The term legend is regularly misused in the world of sport. But in Jewish terms, the evergreen Pete Lazard believes that if the cap fits, he can wear it.
But while the scale of the Games — the third largest sporting event in the world — has reached new heights this year, Lazard believes that it has become a case of quantity rather than quality.
“From the quality, kudos point of view and profile, I think the publicity in Israel is much lower key than it was when I first went,” he said.
“We had athletes such as Mark Spitz carrying the torch, top athletes participating who would eventually play at the highest levels in their sport, including some American tennis girls who went on to play at Wimbledon.
“Every evening the day’s highlights would be on TV and newspaper coverage was extensive. The whole country used to watch the opening ceremony on TV and the Israelis were incredibly proud and thrilled to have the top Jewish sportsman in their midst and hoped to entice the next Tal Brody to come on Aliyah.
“Local basketball and football scouts would watch the games as the Maccabiah used to be a shop window of opportunity for young sports people. Now the only televised event is the opening ceremony.
“It has definitely become a lot bigger in numbers and a lot more obscure countries have started to participate which is great. Nowadays, I think that it’s a lot easier to represent your country and so it is not as big an achievement and as prestigious.”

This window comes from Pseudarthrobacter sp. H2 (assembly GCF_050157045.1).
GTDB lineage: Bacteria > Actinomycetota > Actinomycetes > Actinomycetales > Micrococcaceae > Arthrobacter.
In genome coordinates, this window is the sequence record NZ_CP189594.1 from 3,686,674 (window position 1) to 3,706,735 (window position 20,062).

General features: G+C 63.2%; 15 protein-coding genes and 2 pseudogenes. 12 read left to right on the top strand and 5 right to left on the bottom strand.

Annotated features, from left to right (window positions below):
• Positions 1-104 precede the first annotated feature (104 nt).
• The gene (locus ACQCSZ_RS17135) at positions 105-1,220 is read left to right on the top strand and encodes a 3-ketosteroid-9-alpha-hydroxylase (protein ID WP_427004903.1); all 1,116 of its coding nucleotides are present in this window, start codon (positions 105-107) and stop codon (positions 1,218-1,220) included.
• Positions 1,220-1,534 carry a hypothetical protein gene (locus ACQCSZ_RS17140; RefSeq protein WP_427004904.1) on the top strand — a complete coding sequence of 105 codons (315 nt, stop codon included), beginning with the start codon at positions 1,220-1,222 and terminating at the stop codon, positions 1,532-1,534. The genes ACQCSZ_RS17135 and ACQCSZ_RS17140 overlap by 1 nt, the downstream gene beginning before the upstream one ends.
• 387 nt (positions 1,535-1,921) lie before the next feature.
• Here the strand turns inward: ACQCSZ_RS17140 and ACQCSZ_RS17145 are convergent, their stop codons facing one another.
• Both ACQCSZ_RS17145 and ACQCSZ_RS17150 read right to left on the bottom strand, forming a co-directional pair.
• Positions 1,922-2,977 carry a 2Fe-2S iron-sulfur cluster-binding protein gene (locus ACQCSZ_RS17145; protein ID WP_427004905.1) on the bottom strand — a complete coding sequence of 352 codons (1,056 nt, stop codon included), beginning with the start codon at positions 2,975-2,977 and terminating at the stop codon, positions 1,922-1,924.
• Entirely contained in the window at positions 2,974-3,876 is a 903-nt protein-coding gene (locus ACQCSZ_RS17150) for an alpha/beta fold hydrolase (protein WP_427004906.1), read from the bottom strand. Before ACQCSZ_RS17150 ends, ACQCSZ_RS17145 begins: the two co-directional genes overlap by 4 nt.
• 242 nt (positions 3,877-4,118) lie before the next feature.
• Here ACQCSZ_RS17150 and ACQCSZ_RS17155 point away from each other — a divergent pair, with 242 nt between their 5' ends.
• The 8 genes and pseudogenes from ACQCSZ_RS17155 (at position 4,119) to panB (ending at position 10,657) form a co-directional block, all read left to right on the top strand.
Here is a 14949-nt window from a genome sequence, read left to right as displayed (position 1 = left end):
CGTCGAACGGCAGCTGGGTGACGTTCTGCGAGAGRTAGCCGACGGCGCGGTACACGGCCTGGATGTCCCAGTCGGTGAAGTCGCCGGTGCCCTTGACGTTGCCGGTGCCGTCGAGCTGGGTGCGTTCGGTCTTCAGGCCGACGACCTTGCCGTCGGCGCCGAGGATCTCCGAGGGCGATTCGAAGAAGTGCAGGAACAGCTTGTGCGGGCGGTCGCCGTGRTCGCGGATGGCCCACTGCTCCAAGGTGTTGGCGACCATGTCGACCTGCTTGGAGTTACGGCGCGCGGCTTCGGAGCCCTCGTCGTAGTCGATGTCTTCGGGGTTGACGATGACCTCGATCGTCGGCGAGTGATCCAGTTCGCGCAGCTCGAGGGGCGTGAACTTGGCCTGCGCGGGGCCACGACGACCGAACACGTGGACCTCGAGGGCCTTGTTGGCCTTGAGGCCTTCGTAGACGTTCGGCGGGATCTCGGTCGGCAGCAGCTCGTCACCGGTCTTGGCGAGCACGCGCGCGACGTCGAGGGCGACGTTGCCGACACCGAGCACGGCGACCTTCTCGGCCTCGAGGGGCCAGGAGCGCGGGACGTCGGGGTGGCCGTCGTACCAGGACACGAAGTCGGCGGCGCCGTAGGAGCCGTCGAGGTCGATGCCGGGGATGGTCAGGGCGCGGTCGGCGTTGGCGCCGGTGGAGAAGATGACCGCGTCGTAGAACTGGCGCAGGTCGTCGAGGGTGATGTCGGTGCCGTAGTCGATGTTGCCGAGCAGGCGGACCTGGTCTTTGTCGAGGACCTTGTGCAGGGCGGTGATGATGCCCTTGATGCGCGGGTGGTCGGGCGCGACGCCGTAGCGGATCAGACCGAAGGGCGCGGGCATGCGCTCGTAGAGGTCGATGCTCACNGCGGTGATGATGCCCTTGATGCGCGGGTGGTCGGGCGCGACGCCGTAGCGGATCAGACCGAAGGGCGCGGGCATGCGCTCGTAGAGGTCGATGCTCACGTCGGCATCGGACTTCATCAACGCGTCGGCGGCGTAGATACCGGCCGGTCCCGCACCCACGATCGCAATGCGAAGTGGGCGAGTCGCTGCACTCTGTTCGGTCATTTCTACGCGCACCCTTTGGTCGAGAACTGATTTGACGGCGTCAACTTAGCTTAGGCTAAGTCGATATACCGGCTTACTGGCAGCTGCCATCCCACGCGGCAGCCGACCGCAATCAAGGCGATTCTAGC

And while many athletes will be taking part in their first Maccabiah Games, it will be just another day out for Lazard, a veteran of six.
Lazard, 47, has achieved something quite rare in representing two countries. He debuted for South Africa playing futsal in 1985 and has since worn the colours of Great Britain. Having gone home with bronze in his cricket whites in 1989, he helped the futsal team finish third in 1993 when they beat Brazil to become the first and only GB open side to win a medal since the early 1960s.
1989 was a special year as he lined up against his brother, cricketer Terence, who was playing for South Africa. And in 2001, he played against some of his childhood friends from Cape Town in the Masters football tournament.
The Maccabiah Games veteran also captained the futsal team in 1997 and fondly remembers beating Argentina to land gold at the 2007 Pan American Games in Buenos Aires. The 18th Maccabiah Games Chai will see Lazard line-up for the Over-45 Masters football team and he is also looking forward to seeing his nephew playing for SA juniors’ cricket team, making him the third Lazard to participate at the Games.
A finance director for a leading sports agency, the father-of-two, moved to London in 1989. He enjoys the sporting and social aspects of the Maccabiah. “As a South African I am naturally competitive and always try my best to win,” he said. “I tend to get fit and motivated in the season leading up to each Maccabiah. I do not train very much at all and during the season. I maintain my fitness by my healthy eating habits.
“I don’t eat or drink things like chocolates, crisps, red meat, cheese, milk, fizzy drinks and caffeine. I have been doing this for about 10 years now. It takes a lot of discipline. In fact my wedding suit from 15 years ago is now too big for me.
“I learnt early on in my career the importance of being mentally prepared. Playing sport correctly is all about being in the zone of tunnelled focus and concentration, knowing what your goals are and actually visualising what you are trying to achieve whether it is winning a match or winning gold.”